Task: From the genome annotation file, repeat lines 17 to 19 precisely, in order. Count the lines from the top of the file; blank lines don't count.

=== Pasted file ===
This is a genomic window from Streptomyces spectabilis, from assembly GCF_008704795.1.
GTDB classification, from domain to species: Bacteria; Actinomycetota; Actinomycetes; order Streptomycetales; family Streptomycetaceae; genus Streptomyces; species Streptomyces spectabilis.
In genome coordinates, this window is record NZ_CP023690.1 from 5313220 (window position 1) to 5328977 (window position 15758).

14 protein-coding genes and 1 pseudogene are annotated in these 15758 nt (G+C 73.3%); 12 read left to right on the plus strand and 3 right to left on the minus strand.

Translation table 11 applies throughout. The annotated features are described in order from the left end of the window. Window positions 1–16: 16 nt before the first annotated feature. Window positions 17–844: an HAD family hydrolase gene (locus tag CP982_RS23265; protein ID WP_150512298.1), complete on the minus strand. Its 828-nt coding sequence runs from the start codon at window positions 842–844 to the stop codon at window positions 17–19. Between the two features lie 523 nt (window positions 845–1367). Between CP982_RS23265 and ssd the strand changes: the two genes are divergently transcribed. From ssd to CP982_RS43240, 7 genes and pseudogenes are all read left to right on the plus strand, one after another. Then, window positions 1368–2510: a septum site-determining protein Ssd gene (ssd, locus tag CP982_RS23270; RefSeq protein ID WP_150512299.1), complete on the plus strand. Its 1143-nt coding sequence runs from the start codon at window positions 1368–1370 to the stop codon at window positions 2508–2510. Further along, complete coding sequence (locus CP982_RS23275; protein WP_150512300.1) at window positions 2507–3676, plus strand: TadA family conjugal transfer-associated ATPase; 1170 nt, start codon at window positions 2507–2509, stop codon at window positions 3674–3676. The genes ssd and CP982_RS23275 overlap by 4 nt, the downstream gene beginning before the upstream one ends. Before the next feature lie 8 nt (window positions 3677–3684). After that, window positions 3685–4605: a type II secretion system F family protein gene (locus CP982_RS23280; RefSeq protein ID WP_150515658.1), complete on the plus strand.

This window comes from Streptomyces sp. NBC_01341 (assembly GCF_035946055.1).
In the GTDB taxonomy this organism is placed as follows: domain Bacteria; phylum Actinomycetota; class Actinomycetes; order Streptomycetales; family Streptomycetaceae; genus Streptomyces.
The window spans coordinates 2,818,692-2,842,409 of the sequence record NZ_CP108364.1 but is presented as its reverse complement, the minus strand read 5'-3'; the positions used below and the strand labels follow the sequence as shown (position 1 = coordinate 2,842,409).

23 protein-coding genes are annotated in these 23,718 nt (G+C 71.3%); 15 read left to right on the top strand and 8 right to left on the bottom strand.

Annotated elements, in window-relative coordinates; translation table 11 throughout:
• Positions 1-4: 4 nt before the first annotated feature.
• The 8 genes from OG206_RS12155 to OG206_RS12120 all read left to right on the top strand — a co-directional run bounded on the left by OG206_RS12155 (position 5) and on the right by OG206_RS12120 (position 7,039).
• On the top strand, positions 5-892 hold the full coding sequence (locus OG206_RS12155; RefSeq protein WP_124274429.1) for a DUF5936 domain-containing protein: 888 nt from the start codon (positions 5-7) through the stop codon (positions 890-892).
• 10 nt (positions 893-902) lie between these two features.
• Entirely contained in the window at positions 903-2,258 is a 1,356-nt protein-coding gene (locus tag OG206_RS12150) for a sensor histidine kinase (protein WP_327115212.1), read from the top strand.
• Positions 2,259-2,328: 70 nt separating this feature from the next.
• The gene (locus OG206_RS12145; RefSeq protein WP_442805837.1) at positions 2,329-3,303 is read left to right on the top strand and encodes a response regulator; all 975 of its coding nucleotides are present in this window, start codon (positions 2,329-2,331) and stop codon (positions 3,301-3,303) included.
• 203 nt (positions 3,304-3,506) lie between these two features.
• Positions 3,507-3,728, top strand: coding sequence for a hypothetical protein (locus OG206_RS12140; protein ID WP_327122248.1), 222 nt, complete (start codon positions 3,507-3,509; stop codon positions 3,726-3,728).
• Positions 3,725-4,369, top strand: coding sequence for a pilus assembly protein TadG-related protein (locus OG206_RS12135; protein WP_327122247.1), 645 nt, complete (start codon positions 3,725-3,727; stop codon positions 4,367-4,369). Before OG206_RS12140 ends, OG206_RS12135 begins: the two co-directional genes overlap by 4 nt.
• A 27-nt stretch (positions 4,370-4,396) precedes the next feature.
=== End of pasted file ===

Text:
• The gene (locus OG206_RS12145; RefSeq protein WP_442805837.1) at positions 2,329-3,303 is read left to right on the top strand and encodes a response regulator; all 975 of its coding nucleotides are present in this window, start codon (positions 2,329-2,331) and stop codon (positions 3,301-3,303) included.
• 203 nt (positions 3,304-3,506) lie between these two features.
• Positions 3,507-3,728, top strand: coding sequence for a hypothetical protein (locus OG206_RS12140; protein ID WP_327122248.1), 222 nt, complete (start codon positions 3,507-3,509; stop codon positions 3,726-3,728).